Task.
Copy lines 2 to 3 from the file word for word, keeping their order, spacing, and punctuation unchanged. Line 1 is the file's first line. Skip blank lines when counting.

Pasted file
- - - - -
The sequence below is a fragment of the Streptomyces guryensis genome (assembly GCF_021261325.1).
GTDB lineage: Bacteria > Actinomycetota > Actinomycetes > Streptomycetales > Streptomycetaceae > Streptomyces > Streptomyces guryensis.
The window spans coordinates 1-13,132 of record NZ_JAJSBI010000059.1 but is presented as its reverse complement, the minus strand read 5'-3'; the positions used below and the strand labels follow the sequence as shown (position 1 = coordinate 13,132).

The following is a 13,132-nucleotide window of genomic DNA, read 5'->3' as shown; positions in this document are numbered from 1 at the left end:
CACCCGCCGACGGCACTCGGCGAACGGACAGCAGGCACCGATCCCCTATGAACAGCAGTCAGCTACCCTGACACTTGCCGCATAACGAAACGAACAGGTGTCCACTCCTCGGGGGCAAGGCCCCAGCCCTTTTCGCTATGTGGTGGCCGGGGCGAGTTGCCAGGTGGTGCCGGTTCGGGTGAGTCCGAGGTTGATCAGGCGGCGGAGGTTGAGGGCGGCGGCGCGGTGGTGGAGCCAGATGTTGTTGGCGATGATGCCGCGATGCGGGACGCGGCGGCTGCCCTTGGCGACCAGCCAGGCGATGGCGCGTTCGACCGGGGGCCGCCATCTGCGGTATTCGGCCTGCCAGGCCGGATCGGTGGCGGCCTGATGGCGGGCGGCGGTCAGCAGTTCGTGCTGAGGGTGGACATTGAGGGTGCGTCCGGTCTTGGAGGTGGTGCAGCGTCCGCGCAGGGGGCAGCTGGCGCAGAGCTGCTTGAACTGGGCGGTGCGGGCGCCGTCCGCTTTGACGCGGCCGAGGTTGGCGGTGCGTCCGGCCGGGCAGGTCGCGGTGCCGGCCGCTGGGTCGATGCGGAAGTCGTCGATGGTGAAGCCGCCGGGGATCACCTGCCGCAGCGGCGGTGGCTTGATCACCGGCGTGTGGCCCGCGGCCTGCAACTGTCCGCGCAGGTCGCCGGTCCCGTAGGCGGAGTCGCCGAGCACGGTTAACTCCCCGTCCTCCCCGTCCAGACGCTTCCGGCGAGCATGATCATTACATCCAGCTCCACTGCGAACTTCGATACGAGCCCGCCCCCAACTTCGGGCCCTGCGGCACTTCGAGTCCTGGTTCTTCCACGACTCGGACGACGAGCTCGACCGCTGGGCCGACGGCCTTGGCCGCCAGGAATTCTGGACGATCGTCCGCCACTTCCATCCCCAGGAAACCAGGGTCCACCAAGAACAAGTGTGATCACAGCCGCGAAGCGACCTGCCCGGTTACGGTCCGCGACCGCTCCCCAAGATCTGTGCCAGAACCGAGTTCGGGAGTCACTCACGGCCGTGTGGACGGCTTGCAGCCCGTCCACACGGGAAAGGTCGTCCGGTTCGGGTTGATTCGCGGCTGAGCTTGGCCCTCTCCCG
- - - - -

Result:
GTDB lineage: Bacteria > Actinomycetota > Actinomycetes > Streptomycetales > Streptomycetaceae > Streptomyces > Streptomyces guryensis.
The window spans coordinates 1-13,132 of record NZ_JAJSBI010000059.1 but is presented as its reverse complement, the minus strand read 5'-3'; the positions used below and the strand labels follow the sequence as shown (position 1 = coordinate 13,132).